Regardless of your music of choice, these issues remain. Have you experienced either of these reactions? Let me know what you think!

Preludophilia: Stanford's 24 Preludes Op. 163

Around 1918, composer Sir Charles Villiers Stanford, aged seventy, was overcome by a profound case of preludophilia. Hailed as a member of the "English Renaissance" (he was Irish), his lengthy public career included honorary degrees from numerous institutions, international conducting repute, training such pupils as Holst, Vaughan Williams, Ireland, and Coleridge-Taylor, and almost two hundred opus numbers, consisting mostly of symphonies, concertos, vocal works, and chamber works. But during the last six years of his life, he wrote preludes for the piano, two sets appearing in 1919 and 1921. Perhaps he recalled his early training in Chopin. Or maybe he felt some influence from the recently combined set of Rachmaninov, a composer often compared with him on the grounds of stylistic conservatism/anachronism. Either way, the first set, Op. 163 (thank you IMSLP) forms the topic of today's post and provides us with an opportunity to explore what may be the first prelude set in the Chopin tradition composed in the British Isles. (Ireland's William Vincent Wallace [1812–1865] wrote Twenty-four Preludes and Scales [1855] which are just as their name implies and are more in line with flashy opening gestures à la Cramer.)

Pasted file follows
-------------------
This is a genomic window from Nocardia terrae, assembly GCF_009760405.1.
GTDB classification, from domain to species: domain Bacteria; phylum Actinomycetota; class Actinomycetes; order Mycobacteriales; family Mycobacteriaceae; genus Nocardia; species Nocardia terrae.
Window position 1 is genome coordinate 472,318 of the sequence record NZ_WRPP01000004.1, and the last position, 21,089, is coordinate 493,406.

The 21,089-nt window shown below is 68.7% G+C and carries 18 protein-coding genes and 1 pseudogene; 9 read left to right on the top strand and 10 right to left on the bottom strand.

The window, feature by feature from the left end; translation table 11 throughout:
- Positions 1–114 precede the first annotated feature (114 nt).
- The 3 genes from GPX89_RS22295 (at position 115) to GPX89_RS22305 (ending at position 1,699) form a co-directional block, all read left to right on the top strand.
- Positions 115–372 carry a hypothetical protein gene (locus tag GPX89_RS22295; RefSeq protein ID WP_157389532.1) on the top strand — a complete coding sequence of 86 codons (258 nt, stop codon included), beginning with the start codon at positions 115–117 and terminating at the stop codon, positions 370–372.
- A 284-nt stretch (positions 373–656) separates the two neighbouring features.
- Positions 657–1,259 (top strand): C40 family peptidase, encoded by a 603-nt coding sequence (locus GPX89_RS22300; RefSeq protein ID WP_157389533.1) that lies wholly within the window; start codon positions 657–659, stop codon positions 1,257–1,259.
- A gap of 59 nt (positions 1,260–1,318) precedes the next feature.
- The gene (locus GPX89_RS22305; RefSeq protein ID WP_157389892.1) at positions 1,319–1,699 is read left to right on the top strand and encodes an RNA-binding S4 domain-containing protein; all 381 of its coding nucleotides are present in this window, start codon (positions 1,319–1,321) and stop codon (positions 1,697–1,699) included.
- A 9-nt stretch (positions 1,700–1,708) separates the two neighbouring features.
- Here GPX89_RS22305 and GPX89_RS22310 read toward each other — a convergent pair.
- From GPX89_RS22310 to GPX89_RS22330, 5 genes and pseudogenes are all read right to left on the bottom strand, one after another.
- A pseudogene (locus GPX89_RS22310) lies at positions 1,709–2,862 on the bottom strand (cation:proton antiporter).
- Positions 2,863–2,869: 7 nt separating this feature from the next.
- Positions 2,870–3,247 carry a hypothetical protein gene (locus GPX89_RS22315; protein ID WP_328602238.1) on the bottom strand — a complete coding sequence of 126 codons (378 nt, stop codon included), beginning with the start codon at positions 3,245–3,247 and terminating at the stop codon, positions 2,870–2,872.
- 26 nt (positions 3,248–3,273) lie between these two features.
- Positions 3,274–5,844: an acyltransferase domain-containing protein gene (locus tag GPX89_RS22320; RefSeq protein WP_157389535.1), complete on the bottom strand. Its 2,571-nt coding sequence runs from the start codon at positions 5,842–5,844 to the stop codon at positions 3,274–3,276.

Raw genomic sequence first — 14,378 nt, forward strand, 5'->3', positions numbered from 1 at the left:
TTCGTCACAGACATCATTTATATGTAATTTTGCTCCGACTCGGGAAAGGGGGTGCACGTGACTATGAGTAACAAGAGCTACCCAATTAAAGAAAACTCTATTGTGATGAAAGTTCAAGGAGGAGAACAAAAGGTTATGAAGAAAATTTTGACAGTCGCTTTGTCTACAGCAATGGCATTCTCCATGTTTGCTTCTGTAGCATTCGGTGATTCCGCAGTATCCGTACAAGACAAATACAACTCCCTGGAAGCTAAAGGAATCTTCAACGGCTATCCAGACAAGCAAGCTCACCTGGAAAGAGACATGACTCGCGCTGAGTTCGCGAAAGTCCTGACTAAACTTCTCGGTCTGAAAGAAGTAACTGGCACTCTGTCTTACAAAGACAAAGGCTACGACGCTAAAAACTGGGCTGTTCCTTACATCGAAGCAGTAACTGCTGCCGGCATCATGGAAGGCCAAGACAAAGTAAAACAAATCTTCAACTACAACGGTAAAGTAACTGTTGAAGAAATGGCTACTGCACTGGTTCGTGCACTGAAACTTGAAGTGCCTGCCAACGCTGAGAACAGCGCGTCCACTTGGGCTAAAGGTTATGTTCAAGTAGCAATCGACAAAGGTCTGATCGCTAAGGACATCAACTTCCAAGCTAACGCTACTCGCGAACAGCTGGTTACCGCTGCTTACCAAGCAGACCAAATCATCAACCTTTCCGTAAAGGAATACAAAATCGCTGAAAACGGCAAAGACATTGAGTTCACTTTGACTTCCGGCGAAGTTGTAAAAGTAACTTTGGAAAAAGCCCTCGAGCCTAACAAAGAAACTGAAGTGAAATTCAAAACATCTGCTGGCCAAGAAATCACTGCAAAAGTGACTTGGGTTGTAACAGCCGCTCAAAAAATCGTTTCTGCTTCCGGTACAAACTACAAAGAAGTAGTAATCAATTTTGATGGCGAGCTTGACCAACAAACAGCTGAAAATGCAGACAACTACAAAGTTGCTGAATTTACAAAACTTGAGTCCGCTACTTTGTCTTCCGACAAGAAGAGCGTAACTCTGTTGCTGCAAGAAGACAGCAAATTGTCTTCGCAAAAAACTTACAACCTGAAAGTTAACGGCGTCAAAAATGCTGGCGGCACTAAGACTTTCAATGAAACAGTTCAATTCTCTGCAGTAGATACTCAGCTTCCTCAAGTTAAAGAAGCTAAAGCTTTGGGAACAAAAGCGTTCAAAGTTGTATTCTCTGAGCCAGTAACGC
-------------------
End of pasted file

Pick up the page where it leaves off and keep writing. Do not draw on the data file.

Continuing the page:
Sir Charles Villiers Stanford (1852–1924) wearing (and pulling it off) a brilliant pair of  pince nez  on a string. 

Sir Charles Villiers Stanford (1852–1924) wearing (and pulling it off) a brilliant pair of pince nez on a string. 

Twenty-four Preludes, Op. 163 was published in 1919 in three series:

  • Series I - C,c,Db,c#,D,d,Eb,eb
  • Series II - E,e,F,f,Gb,f#,G,g
  • Series III - Ab,g#,A,a,Bb,bb,B,b

The use of Bach Order is somewhat unique at this time (the few instances of it before him are mostly German organists, Glière, and Bach himself) and could point to Stanford's German training. Seven of the pieces have picturesque titles including "In the Woodland" Prelude 13 in G-flat Major, "Carillons" Prelude 21 in B-flat Major, and "In Memoriam. M.G." Prelude 22 in B-flat minor; it is a noteworthy sprinkling of well-worn if not cliched titles in a collection of short, carefully crafted character pieces. The recording by Peter Jacobs (Priory Records 1996) takes just about fifty minutes.

Men's fashion in England around 1900. Hats are in!

Men's fashion in England around 1900. Hats are in!